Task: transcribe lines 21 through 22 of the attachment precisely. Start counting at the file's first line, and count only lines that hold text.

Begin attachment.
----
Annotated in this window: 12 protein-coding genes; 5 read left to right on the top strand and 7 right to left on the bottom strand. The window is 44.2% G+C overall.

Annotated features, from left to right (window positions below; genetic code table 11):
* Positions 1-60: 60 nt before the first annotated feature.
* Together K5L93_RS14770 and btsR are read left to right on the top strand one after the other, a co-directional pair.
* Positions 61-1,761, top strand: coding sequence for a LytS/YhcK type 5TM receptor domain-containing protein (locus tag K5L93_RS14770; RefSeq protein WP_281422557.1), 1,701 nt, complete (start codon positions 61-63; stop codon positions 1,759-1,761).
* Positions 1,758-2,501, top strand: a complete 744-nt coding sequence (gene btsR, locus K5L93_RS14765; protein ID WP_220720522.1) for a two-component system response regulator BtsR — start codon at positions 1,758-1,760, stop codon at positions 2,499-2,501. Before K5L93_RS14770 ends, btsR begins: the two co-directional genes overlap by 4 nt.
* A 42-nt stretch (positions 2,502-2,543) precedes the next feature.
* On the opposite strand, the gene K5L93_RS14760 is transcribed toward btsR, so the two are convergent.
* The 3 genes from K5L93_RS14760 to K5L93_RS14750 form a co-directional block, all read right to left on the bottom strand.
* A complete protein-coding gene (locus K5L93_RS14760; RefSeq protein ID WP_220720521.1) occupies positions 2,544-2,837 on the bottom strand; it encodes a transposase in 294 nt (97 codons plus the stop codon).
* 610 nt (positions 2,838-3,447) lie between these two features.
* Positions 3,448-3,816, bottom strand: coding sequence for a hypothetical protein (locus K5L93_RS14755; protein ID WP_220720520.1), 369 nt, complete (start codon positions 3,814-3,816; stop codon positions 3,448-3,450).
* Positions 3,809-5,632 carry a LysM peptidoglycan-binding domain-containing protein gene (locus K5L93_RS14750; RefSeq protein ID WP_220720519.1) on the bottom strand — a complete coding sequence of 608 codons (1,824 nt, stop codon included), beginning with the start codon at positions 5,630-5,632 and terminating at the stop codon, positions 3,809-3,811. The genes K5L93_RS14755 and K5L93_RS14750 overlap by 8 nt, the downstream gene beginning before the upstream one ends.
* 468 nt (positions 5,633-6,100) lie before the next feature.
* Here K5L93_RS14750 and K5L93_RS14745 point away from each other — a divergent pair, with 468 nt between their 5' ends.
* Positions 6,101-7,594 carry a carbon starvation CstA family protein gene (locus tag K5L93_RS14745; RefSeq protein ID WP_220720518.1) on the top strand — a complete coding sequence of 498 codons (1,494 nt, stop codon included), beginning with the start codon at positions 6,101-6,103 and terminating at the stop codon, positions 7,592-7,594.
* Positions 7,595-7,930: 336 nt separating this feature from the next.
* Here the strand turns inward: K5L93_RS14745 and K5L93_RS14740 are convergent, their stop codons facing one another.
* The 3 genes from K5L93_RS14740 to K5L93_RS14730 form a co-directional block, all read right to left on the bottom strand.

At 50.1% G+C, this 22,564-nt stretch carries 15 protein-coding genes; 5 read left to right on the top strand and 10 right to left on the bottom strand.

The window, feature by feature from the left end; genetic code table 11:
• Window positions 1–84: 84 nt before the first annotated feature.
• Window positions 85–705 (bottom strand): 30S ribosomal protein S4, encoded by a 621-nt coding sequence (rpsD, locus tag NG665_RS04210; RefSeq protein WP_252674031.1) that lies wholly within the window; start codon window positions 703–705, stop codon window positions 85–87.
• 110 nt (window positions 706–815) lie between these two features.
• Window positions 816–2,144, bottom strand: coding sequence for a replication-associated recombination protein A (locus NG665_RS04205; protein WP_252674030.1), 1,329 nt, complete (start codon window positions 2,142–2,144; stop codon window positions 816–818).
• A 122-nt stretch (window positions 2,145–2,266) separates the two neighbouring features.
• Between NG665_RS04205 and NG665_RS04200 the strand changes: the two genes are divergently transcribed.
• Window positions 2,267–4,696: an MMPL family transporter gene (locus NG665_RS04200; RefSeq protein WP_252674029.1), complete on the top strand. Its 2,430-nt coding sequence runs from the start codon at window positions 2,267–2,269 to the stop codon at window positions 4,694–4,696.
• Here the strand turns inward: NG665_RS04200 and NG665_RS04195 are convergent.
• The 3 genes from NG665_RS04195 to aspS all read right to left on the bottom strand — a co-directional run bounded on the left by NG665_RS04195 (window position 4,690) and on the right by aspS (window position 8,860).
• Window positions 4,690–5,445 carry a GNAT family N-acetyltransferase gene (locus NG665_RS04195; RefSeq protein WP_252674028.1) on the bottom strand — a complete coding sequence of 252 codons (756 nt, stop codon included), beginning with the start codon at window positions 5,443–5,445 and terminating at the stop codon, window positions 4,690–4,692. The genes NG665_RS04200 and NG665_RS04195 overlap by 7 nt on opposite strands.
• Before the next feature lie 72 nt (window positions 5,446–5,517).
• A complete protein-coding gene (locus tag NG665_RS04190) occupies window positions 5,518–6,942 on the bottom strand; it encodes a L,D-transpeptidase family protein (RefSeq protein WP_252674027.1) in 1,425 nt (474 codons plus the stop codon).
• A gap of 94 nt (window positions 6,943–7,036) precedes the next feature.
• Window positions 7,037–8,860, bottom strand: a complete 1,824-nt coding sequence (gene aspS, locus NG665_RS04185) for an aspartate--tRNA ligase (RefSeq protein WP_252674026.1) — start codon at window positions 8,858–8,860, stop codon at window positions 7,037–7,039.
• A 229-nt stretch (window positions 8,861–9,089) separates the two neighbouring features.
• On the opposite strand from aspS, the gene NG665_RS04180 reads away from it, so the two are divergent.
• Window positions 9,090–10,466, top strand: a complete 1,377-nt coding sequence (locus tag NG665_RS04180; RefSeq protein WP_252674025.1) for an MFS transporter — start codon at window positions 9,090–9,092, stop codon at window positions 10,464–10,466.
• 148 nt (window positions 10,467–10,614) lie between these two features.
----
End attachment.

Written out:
The window, feature by feature from the left end; genetic code table 11:
• Window positions 1–84: 84 nt before the first annotated feature.